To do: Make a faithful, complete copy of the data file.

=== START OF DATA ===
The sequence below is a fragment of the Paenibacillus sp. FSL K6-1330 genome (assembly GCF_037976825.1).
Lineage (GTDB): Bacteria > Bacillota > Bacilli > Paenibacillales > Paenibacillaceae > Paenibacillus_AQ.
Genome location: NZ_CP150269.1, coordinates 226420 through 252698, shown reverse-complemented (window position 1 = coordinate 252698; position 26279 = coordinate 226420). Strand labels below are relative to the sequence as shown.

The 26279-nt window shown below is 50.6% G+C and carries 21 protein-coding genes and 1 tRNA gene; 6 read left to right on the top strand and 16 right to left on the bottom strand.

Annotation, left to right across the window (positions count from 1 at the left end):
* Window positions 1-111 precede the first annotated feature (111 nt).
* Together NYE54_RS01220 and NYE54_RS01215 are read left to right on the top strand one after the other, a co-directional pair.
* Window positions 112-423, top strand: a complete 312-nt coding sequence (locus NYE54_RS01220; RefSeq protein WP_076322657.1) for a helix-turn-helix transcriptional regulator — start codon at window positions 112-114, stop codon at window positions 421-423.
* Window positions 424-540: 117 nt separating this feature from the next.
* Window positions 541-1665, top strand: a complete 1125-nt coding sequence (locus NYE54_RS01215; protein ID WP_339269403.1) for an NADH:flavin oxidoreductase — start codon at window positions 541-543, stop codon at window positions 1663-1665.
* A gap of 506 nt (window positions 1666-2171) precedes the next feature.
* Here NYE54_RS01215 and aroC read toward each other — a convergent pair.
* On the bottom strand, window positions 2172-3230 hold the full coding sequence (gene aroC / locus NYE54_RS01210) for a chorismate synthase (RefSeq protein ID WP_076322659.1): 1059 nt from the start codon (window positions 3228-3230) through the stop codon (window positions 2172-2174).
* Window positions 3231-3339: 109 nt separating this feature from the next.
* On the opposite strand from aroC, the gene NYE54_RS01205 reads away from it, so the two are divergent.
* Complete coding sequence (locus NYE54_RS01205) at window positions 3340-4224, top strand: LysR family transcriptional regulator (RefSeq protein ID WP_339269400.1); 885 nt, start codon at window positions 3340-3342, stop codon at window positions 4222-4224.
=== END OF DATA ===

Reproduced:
The sequence below is a fragment of the Paenibacillus sp. FSL K6-1330 genome (assembly GCF_037976825.1).
Lineage (GTDB): Bacteria > Bacillota > Bacilli > Paenibacillales > Paenibacillaceae > Paenibacillus_AQ.
Genome location: NZ_CP150269.1, coordinates 226420 through 252698, shown reverse-complemented (window position 1 = coordinate 252698; position 26279 = coordinate 226420). Strand labels below are relative to the sequence as shown.

The 26279-nt window shown below is 50.6% G+C and carries 21 protein-coding genes and 1 tRNA gene; 6 read left to right on the top strand and 16 right to left on the bottom strand.

Annotation, left to right across the window (positions count from 1 at the left end):
* Window positions 1-111 precede the first annotated feature (111 nt).
* Together NYE54_RS01220 and NYE54_RS01215 are read left to right on the top strand one after the other, a co-directional pair.
* Window positions 112-423, top strand: a complete 312-nt coding sequence (locus NYE54_RS01220; RefSeq protein WP_076322657.1) for a helix-turn-helix transcriptional regulator — start codon at window positions 112-114, stop codon at window positions 421-423.
* Window positions 424-540: 117 nt separating this feature from the next.
* Window positions 541-1665, top strand: a complete 1125-nt coding sequence (locus NYE54_RS01215; protein ID WP_339269403.1) for an NADH:flavin oxidoreductase — start codon at window positions 541-543, stop codon at window positions 1663-1665.
* A gap of 506 nt (window positions 1666-2171) precedes the next feature.
* Here NYE54_RS01215 and aroC read toward each other — a convergent pair.
* On the bottom strand, window positions 2172-3230 hold the full coding sequence (gene aroC / locus NYE54_RS01210) for a chorismate synthase (RefSeq protein ID WP_076322659.1): 1059 nt from the start codon (window positions 3228-3230) through the stop codon (window positions 2172-2174).
* Window positions 3231-3339: 109 nt separating this feature from the next.
* On the opposite strand from aroC, the gene NYE54_RS01205 reads away from it, so the two are divergent.
* Complete coding sequence (locus NYE54_RS01205) at window positions 3340-4224, top strand: LysR family transcriptional regulator (RefSeq protein ID WP_339269400.1); 885 nt, start codon at window positions 3340-3342, stop codon at window positions 4222-4224.